Monday, March 5, 2012

Limiting the limitless

A little rant of sorts has been drifting through my tired brain these last few weeks.  It was sparked by a dawning in my mind of an idea that isn't shared much in the crafty mama blogs that I read.  Searching for inspiration in blogland is not hard.  There are tons of smart and accomplished people out there doing what seems like it all.  Urban homesteading or moving to the farm, entrepreneurs, professionals, creative women making time to take classes or read and learn skills for making the everyday less consumerist and more handmade.
I am so inspired by this, often it lights a fire in this dreamer's soul and I accomplish things and have the courage to try.  And even if I don't try those specific ideas the fact that someone else is makes me glad and gives me a sense of accomplishment for the things I do make my own.
And that is what I wanted to share today.  How have I made the choices to "do" or "admire".  What criteria I have considered and why I think that limitations are really important, especially for mamas today.
Just to put some background on myself before I begin to list my limits: I'm neither a Type A personality nor a perfectionist.  I think motivation is often highly affected by these things.  Feeling compelled to "do it all" is more typical of those traits.  I have lots of laid-back, "good enough" in me.  That is both a blessing and a curse.  But knowing that about yourself can help you to set and not overreach your own limits.  Where do you fall in the spectrum in between master of all trades and master of none?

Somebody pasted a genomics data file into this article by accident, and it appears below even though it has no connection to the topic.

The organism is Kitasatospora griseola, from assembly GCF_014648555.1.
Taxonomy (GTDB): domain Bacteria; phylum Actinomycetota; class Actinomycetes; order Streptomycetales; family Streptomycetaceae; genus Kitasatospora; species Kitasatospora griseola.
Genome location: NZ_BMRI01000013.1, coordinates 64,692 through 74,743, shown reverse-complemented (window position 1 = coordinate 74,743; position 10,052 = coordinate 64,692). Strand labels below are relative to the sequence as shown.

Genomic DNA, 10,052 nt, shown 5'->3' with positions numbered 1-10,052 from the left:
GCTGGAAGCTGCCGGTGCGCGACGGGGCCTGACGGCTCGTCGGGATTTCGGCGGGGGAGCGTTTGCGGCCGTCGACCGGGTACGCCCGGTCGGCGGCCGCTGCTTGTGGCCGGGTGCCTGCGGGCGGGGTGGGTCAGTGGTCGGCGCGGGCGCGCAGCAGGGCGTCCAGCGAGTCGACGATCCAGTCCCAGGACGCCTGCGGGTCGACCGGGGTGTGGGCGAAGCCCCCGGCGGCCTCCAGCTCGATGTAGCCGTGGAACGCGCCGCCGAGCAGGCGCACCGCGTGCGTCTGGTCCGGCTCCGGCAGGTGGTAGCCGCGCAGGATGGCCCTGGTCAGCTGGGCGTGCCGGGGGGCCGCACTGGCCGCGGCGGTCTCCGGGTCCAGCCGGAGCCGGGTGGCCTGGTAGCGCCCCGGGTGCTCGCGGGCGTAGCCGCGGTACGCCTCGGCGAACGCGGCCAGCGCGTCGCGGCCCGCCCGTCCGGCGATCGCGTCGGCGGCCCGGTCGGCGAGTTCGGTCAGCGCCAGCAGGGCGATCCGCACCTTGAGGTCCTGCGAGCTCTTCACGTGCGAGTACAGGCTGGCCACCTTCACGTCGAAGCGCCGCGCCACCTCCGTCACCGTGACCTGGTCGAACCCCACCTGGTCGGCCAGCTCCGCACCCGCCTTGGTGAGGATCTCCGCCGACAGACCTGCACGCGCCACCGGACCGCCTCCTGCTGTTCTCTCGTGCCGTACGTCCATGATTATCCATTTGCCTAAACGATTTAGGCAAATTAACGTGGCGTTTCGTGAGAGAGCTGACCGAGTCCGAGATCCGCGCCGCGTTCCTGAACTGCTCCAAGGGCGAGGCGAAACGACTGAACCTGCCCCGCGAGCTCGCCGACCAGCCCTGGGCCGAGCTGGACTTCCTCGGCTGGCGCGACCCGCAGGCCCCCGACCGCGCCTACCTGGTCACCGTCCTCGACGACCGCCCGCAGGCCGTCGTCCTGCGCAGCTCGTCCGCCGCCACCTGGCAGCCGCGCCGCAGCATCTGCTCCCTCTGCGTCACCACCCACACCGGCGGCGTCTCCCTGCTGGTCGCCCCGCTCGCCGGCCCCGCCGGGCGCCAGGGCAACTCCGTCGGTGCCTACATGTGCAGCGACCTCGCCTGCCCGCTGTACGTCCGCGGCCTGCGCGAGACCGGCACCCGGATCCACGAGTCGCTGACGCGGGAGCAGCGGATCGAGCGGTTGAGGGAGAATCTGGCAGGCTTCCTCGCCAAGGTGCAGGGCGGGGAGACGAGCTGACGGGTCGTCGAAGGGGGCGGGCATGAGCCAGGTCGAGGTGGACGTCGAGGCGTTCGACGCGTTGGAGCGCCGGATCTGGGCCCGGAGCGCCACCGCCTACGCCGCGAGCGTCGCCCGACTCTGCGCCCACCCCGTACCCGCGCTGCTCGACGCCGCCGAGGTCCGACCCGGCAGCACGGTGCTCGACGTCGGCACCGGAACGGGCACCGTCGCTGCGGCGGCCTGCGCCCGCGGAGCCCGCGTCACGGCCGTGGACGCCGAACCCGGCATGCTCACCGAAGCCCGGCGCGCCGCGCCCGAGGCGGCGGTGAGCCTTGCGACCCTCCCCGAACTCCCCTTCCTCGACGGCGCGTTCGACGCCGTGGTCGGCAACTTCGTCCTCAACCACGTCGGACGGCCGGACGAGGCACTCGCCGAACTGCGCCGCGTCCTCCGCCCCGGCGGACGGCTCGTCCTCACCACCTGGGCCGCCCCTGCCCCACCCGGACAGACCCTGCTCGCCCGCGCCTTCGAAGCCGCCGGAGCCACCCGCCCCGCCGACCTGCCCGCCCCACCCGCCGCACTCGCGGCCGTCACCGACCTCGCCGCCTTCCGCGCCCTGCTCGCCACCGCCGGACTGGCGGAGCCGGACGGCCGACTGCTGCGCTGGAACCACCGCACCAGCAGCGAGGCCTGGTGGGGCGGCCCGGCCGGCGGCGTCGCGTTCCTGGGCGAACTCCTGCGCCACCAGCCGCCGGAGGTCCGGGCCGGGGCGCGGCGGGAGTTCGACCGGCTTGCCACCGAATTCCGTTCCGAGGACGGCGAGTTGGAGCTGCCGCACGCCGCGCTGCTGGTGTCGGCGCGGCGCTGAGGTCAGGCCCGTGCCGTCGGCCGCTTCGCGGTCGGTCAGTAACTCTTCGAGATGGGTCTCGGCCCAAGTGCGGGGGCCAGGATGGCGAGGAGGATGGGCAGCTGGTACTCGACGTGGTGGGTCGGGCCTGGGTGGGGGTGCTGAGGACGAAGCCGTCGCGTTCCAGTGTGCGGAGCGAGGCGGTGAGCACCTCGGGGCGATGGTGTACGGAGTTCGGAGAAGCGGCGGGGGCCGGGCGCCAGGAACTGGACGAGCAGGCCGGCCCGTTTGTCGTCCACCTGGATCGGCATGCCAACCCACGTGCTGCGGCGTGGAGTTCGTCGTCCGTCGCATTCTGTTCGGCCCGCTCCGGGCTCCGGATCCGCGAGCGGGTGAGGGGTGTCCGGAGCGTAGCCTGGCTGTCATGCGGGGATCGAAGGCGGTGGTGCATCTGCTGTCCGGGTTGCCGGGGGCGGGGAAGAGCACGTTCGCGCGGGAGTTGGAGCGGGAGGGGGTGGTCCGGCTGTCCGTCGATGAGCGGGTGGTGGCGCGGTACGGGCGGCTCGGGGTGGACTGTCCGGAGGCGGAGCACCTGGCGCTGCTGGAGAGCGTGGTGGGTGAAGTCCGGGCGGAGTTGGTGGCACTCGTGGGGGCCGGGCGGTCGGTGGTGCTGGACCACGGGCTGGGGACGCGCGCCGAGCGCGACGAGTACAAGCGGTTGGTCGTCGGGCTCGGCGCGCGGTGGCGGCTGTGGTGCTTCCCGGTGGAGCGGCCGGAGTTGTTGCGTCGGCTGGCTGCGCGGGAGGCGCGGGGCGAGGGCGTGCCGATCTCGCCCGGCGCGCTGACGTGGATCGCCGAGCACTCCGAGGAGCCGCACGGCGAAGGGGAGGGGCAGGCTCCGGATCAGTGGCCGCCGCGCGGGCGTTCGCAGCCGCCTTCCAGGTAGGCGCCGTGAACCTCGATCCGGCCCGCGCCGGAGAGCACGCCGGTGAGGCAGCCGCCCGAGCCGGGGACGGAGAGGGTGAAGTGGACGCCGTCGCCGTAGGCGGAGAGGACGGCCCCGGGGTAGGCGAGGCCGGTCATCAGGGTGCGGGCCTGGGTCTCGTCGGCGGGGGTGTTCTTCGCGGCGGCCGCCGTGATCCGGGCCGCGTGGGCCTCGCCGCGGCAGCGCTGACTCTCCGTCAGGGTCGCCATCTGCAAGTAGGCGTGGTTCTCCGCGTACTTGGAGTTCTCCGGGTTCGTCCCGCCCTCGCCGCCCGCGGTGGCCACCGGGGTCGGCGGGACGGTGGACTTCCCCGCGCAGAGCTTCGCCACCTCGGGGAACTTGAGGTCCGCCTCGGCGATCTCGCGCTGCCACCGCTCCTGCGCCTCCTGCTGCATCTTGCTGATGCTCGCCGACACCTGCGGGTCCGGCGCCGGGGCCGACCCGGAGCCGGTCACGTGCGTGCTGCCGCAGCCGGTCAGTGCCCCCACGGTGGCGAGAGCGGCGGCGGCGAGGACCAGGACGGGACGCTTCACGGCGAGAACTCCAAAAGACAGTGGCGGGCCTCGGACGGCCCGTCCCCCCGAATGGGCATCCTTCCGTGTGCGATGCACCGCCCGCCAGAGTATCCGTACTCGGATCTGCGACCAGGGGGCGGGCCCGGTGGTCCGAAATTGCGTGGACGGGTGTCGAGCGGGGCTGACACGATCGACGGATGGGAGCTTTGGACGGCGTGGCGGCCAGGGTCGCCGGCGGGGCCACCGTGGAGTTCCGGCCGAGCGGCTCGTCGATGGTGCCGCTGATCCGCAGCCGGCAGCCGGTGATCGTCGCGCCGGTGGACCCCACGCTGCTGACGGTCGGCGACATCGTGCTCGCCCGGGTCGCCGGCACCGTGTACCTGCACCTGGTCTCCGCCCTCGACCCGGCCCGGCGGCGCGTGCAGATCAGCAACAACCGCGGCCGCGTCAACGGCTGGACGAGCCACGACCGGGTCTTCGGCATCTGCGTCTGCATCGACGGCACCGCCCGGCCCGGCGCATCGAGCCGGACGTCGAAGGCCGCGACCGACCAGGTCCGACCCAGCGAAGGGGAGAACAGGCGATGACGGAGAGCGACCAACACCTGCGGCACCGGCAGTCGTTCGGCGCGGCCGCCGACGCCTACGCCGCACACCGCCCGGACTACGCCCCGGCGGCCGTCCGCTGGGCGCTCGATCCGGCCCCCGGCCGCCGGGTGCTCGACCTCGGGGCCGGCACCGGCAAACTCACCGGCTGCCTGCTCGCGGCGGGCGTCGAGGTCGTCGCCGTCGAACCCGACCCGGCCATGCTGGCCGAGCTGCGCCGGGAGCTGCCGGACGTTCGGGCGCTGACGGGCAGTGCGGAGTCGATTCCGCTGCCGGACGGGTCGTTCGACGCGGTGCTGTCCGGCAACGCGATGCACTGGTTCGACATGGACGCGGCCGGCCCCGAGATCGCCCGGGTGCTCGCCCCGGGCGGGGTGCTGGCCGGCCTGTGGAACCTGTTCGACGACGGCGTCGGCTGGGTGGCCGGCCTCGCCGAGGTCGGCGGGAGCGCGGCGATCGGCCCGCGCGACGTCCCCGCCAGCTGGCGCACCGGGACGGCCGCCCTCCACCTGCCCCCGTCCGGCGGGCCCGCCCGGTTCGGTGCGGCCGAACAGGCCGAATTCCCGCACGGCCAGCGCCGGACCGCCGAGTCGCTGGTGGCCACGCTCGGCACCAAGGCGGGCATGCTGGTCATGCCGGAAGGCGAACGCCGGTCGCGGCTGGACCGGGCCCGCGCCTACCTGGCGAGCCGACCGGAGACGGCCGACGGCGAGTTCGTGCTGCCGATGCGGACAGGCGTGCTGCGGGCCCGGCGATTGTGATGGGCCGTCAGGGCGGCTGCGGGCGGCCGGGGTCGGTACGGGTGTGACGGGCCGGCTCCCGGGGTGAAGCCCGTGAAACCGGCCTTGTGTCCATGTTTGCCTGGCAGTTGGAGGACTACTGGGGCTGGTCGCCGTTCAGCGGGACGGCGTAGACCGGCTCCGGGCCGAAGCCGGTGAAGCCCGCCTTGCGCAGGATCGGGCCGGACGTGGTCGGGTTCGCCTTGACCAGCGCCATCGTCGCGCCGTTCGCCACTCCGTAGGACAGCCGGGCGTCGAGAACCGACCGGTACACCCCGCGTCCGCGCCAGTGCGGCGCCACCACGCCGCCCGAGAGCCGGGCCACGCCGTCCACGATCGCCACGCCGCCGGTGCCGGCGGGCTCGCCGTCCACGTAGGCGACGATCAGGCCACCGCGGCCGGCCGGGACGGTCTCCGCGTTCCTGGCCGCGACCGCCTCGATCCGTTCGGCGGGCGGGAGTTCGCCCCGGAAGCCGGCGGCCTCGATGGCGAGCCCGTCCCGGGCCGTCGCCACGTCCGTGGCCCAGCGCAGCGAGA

So setting the scene with me not being a master of all trades type I have chosen to work and become as proficient as possible at skills that resonate strongly with me:

Gardening.  Each year I plant.  I water, weed and tend.  I have had some success and lots of failure here.  There is little that I would pass on in terms of advice because I consider myself a novice at best.
My goal is to one day have a vegetable garden and hopefully a space that I could tend with Permaculture principals in mind.  For now I have a small front bed and my balcony.  I love flowers, herbs, fostering space for bees, birds and butterflies, and producing some food for the family.  I do not aspire to produce all or even most of our food, the level of skill, time and space that I would need for that is beyond my scope and desire.  An example of how I have set my gardening limit is by planting some edibles and flowers together, building on past success while still experimenting as well.  This year I'll plant more snap peas (which were our biggest success last year) a cucumber that does well in containers, have our first rhubarb harvest, and I hope to plant a raspberry bush in our front plot as well.  I'm going to give tomatoes a go again, despite two years of failure but I will research the variety better than I did before.
What I won't do or don't aspire to do is have chickens or bees of my own.  I support the efforts of those that do.  I think it is wonderful really.  But I don't want to care for any other beings right now.  And in the case of bees, chickens or anything other than a dog or maybe a turtle, I'm out.  I told Ky he could have a dog when he's ten.  By then he'll at least be able to care for it and the boys will be older and I'll feel more able to care for something that will have such dependence on us.